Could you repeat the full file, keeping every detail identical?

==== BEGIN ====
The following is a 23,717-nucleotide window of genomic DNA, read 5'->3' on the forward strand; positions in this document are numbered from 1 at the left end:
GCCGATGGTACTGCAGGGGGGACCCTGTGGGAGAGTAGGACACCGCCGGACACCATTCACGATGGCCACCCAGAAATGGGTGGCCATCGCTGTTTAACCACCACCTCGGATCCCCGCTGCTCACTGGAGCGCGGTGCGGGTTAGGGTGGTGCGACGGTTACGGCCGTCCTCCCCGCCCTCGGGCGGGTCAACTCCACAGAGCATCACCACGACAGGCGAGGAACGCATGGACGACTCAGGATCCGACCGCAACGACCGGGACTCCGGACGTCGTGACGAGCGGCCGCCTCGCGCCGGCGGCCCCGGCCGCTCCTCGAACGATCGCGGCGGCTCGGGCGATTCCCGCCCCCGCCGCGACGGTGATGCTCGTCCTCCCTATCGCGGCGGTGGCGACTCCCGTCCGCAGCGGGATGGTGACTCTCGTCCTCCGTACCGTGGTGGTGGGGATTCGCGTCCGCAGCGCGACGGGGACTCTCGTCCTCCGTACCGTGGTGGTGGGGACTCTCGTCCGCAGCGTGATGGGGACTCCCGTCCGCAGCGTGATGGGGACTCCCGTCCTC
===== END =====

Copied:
The following is a 23,717-nucleotide window of genomic DNA, read 5'->3' on the forward strand; positions in this document are numbered from 1 at the left end:
GCCGATGGTACTGCAGGGGGGACCCTGTGGGAGAGTAGGACACCGCCGGACACCATTCACGATGGCCACCCAGAAATGGGTGGCCATCGCTGTTTAACCACCACCTCGGATCCCCGCTGCTCACTGGAGCGCGGTGCGGGTTAGGGTGGTGCGACGGTTACGGCCGTCCTCCCCGCCCTCGGGCGGGTCAACTCCACAGAGCATCACCACGACAGGCGAGGAACGCATGGACGACTCAGGATCCGACCGCAACGACCGGGACTCCGGACGTCGTGACGAGCGGCCGCCTCGCGCCGGCGGCCCCGGCCGCTCCTCGAACGATCGCGGCGGCTCGGGCGATTCCCGCCCCCGCCGCGACGGTGATGCTCGTCCTCCCTATCGCGGCGGTGGCGACTCCCGTCCGCAGCGGGATGGTGACTCTCGTCCTCCGTACCGTGGTGGTGGGGATTCGCGTCCGCAGCGCGACGGGGACTCTCGTCCTCCGTACCGTGGTGGTGGGGACTCTCGTCCGCAGCGTGATGGGGACTCCCGTCCGCAGCGTGATGGGGACTCCCGTCCTC